2 kg meat of your choice (pork, lamb, chicken, guinea pig), cut into meal-sized portions
3 sweet potatoes, scrubbed and cut into quarters
3 potatoes, scrubbed and cut into quarters
3 sweetcorn kernels
450 ml water
30 gm huacatay leaves (or cilantro), chopped
corn husks (optional)
200 gm ají panca paste (recipe below)
3 tbsp onion and garlic paste (recipe below)
15 gm cilantro leaves
2 tbsp dried oregano
40 ml white wine vinegar
2 tsp salt
1 tsp ground cumin
½ tsp freshly ground black pepper
Mix all the marinade ingredients in a non-reactive bowl.
Marinate the meat and vegetables for 2 hours or longer in the refrigerator. (See my HINT tab). Marinating in a bowl will work will enough, but you have to keep turning the ingredients periodically.
Layer the ingredients in a large flameproof casserole dish as follows: the 450 ml of water, meat, sweet potatoes, potatoes, and corn kernels. Top with the chopped huacatay (or cilantro), and add the marinade.
Cover with the corn husks or a circle of baking paper, and cover tightly with a lid.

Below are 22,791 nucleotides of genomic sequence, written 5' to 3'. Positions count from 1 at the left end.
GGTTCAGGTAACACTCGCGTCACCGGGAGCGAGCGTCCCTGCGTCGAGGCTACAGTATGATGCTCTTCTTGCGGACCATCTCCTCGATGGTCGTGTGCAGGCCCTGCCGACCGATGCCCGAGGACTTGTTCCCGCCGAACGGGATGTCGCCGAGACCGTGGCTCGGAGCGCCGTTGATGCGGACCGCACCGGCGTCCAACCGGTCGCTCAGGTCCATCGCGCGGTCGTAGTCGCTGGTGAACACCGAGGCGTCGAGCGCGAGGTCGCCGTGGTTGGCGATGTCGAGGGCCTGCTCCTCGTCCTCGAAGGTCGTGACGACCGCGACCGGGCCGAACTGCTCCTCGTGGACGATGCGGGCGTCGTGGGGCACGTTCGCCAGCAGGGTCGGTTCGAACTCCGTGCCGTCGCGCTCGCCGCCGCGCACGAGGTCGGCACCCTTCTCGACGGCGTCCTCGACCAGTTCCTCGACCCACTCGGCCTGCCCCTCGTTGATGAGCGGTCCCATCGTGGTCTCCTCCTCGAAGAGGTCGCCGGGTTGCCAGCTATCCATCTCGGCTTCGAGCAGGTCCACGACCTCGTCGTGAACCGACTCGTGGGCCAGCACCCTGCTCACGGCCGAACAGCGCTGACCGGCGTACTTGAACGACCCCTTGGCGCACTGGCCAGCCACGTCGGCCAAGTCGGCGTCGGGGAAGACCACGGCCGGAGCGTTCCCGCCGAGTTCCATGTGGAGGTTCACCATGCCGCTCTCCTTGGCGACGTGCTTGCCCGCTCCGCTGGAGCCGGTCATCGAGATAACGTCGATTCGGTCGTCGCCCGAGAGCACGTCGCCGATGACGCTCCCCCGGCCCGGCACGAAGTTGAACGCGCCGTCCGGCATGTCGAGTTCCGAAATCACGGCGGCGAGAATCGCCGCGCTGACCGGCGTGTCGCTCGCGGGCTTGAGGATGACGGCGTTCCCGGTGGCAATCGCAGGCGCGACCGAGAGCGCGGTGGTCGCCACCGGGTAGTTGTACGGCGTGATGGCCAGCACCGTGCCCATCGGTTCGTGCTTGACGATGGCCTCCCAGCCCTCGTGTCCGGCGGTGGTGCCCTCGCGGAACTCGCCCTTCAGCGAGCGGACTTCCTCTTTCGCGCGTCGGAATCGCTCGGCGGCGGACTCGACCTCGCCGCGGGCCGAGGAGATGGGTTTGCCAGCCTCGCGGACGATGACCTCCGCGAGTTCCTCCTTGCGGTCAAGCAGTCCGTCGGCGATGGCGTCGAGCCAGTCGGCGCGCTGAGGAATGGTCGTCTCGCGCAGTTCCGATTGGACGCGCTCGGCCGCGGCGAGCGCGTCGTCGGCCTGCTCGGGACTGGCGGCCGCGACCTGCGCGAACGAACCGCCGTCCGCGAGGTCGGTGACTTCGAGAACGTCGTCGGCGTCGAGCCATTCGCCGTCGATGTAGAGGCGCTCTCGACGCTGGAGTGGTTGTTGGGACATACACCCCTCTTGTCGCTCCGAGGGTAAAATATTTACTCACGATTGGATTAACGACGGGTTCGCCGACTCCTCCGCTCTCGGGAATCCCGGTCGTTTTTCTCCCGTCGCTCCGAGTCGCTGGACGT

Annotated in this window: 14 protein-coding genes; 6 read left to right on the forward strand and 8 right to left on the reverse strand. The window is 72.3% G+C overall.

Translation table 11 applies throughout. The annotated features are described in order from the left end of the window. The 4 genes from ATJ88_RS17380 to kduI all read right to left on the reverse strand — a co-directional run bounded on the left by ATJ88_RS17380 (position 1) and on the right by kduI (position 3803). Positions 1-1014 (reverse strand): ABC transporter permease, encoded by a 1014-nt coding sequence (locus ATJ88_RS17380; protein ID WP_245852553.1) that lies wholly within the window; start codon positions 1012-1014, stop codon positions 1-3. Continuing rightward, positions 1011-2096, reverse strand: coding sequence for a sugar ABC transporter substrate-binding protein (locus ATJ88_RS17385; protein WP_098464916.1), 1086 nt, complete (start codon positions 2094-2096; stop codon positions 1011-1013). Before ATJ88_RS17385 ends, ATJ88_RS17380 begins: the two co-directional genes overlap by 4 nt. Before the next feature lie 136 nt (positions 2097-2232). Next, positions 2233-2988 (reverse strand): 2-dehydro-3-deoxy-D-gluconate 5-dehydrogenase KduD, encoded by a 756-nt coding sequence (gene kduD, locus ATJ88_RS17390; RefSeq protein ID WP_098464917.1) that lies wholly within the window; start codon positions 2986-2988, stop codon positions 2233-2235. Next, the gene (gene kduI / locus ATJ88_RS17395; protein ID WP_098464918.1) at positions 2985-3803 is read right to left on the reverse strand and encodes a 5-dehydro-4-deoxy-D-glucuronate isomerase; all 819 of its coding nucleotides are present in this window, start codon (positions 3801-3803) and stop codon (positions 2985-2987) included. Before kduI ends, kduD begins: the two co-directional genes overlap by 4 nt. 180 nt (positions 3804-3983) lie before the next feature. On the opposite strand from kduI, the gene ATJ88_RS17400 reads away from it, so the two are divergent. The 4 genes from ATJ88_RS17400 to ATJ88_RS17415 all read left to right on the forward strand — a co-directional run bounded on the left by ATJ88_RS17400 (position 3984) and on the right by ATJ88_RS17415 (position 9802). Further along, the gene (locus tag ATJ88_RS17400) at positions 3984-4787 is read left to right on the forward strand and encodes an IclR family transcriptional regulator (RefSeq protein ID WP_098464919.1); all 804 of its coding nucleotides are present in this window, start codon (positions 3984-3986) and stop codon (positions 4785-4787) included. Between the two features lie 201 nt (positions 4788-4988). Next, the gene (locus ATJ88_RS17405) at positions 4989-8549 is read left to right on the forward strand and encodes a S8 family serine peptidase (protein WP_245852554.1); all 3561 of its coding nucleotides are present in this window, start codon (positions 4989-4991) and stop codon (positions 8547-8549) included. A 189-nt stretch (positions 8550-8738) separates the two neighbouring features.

Cook over low heat on the stove top or in a 300˚F oven. Cooking time will be determined by the choice of meat (2 hours will work for most meats). Make sure the casserole is tightly sealed throughout.
Ají Panca Paste
250 gm dried ají panca chiles
60 ml white wine vinegar
375 gm caster sugar
Cut the chiles in half lengthways and remove the veins and seeds. Wash the chiles in water with a tablespoon of vinegar added. Repeat the washing several times, with fresh vinegar each time.
Leave the chiles to soak in cold water for 5 hours.
Drain the chiles and place in a saucepan, cover with water and add all the sugar. Bring to the boil, then reduce the heat and simmer for 8 minutes.
Drain and then repeat the simmering process 5 times (but without sugar), changing the water each time.
Drain the chiles, place in a blender and blend to a smooth paste.
The paste can be refrigerated or frozen until ready to use.
Onion and Garlic Paste
90 ml sunflower oil
250 gm whole garlic cloves, peeled
1 kg onions, peeled and diced
Heat the oil in a large, heavy skillet over a medium heat. Add the whole garlic cloves and sauté until very lightly browned. Set the garlic aside.
Turn the heat under the skillet to low, add the onions and cook, stirring frequently until they are light brown.
Transfer the onions, garlic, and oil to a blender and blend to a purée. Leave to cool, then cover tightly and refrigerate or freeze until needed.